12 Oct 2021

Separate and Apart: A Perspective on the Work of God’s Holy Spirit and the Bible

Author: Bobby Valentine | Filed under: Holy Spirit, James A. Harding, Prayer, Psalms, Spiritual Disciplines

A Quotable Quote

“So far as I know, the Bible nowhere teaches, either expressly or by necessary implication, that the Holy Spirit dwells in the word. If it does not, no man is under any obligation to say it or believe it, but he is expressly represented as dwelling in Christians … This we must believe and affirm.” (James A. Harding, “The Holy Spirit – A Bible Reading,” The Way 1.8 [1 August 1899], 116).

Experiencing God

Is experiencing God merely a reading exercise? I have a few questions that seem like common sense to me but apparently are controversial.

1) Did Noah experience God only in and thru the Bible?

2) Did Abraham experience God only in and thru the Bible?

3) Did Moses experience God only in and thru the Bible?

4) Did David experience God only in and thru the Bible?

5) Did the various Psalmists (Heman, Korah, Asaph, etc) experience God only in and thru the Bible?

6) Did Mary experience God only in and thru the Bible?

7) Did Peter, Paul or John experience God only in and thru the Bible?

8 ) Did the church/Israel of the Bible experience the God of the Bible only in and thru the Bible?

9) Did Jesus experience the God of the Bible only in and thru the Bible?

The answer to all of these questions is exactly the same … No.

So why would anyone, that believes in the Bible, make the claim that the only way one can experience the God of the Bible is in and thru only the Bible? This is exactly what is affirmed in the old saw “the Spirit indwells only through the word and does not work separate and apart from the Word.”

Does this not come dangerously close to saying that God and the Bible are the same “thing?”

None of the names listed questions above could experience the God of the Bible only in and thru the Bible because there was no such thing as the BIBLE … historical context can settle this notion.


The Psalmist praises God for the Torah, for the Word, for the Promises and Precepts. But the Psalmist did not confuse the Word with the active and ever present God whom fellowship with was a precious gift of grace. Note carefully these texts from Psalm 119 that are a prayer to Yahweh:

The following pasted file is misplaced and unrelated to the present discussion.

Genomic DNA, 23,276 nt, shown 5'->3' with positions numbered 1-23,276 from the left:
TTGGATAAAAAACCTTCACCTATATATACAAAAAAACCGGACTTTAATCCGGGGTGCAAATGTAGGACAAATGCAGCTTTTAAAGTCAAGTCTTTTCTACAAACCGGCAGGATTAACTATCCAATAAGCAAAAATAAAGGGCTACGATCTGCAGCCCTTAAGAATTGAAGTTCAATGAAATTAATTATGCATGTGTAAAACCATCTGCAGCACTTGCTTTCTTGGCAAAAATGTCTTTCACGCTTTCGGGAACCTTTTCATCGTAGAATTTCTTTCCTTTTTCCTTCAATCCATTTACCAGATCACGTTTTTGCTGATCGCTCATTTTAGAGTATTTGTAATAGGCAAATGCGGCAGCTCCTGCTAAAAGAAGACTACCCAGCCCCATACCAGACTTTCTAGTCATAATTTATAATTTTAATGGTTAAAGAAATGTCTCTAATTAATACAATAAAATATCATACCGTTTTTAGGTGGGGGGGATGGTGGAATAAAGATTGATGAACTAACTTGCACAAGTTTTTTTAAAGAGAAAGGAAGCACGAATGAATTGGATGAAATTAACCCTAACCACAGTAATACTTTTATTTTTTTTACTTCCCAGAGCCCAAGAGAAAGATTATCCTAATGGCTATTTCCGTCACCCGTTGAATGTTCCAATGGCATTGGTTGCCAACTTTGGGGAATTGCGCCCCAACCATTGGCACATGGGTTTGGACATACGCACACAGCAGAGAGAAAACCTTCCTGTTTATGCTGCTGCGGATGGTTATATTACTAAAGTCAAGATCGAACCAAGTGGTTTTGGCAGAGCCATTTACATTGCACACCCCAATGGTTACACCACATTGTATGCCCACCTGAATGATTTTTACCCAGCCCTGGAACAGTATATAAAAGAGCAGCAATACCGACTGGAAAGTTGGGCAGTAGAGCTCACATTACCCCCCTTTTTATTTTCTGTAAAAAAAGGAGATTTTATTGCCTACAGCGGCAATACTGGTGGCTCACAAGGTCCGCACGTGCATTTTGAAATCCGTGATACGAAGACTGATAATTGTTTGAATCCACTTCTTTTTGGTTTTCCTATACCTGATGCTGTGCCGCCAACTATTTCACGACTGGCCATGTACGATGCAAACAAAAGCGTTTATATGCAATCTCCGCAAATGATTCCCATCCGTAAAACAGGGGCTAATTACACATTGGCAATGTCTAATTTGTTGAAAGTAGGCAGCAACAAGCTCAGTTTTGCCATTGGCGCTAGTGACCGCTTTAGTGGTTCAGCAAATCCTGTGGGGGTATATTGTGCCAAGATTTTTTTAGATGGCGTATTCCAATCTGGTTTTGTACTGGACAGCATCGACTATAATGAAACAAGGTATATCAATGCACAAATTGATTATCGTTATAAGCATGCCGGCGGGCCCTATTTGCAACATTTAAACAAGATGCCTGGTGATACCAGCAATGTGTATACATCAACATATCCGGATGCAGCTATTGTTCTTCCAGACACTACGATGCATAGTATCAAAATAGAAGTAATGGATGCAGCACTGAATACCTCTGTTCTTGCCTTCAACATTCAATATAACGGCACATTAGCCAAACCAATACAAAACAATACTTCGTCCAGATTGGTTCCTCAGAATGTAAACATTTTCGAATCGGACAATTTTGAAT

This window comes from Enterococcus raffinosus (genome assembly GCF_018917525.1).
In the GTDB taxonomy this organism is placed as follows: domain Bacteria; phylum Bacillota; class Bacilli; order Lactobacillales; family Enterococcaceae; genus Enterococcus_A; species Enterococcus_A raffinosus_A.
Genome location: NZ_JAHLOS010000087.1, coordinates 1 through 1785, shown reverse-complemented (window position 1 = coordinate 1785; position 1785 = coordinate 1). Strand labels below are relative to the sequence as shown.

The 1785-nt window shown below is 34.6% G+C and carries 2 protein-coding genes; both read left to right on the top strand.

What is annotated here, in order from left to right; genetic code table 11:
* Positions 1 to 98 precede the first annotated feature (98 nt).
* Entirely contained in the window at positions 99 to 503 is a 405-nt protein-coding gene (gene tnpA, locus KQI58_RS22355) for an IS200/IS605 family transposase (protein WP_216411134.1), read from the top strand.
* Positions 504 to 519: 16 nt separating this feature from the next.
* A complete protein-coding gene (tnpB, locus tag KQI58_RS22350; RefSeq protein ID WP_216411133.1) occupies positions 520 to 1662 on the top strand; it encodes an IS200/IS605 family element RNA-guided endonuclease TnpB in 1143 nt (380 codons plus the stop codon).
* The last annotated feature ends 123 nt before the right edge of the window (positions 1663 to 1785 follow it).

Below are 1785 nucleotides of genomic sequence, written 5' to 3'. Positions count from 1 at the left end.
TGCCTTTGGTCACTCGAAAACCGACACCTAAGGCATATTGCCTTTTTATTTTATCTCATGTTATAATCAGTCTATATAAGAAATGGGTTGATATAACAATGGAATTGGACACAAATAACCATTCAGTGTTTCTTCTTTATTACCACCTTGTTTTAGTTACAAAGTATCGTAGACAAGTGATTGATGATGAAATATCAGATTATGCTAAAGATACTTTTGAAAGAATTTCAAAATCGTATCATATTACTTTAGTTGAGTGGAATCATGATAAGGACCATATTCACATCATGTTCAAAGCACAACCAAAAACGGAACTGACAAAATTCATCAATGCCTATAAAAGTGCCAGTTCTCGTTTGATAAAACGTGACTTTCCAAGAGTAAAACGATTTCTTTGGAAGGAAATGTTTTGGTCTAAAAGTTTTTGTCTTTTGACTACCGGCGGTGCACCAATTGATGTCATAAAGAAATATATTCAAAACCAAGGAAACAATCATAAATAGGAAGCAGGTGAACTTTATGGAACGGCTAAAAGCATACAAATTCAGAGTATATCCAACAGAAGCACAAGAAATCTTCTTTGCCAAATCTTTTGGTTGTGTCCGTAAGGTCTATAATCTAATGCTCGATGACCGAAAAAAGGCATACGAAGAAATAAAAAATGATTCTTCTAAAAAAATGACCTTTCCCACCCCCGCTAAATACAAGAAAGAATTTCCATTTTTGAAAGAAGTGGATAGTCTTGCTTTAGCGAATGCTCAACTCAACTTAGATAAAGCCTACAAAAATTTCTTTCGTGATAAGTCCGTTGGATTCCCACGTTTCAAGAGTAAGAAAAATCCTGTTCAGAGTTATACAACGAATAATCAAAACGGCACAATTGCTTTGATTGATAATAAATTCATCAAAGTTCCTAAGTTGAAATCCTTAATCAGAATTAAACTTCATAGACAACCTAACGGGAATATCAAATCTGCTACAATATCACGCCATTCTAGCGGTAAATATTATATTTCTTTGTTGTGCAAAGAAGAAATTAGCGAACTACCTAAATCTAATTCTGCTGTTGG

open my eyes, so that I may behold wondrous things in your torah” (Ps 119.18)

I treasure your word in my heart … teach me your statutes” (Ps 119.11, 12)

teach me your statutes, make me understand the way of your precepts” (119.26)

Put false ways far from me; and graciously teach me your law” (Ps 119.29)

Give me understanding, and I will keep your law and obey it with all my heart” (Ps 119.34)

Direct me in the paths of your commands, for there I find delight” (Ps 119.35)

Turn my heart towards your statutes and not towards selfish gain” (Ps 119.36)

The earth, O LORD, is full of your hesed (steadfast love/grace), teach me your statutes” (Ps 119.64, see v.65, 73, etc)

Your statutes are forever right: give me understanding that I may live” (Ps 119. 144)

I have not departed from your laws, for you yourself have taught me” (Ps 119.102)

Read them again. Even in the Hebrew Bible the Psalmist prays for God to come personally alongside the Israelite to teach, guide, instruct, to be with the person. Prayer is not directed to the Torah but Yahweh. Yahweh can and will act upon the one praying. But it is God’s personal Presence that the psalm bears witness to.

YOU are all I want, O LORD” (119.57)

Bless me with your PRESENCE” (119.135)

but YOU are near to me, O LORD” (119.151)

The Psalmist has a connection to God outside the Torah. God is not the Bible and the Bible is not God.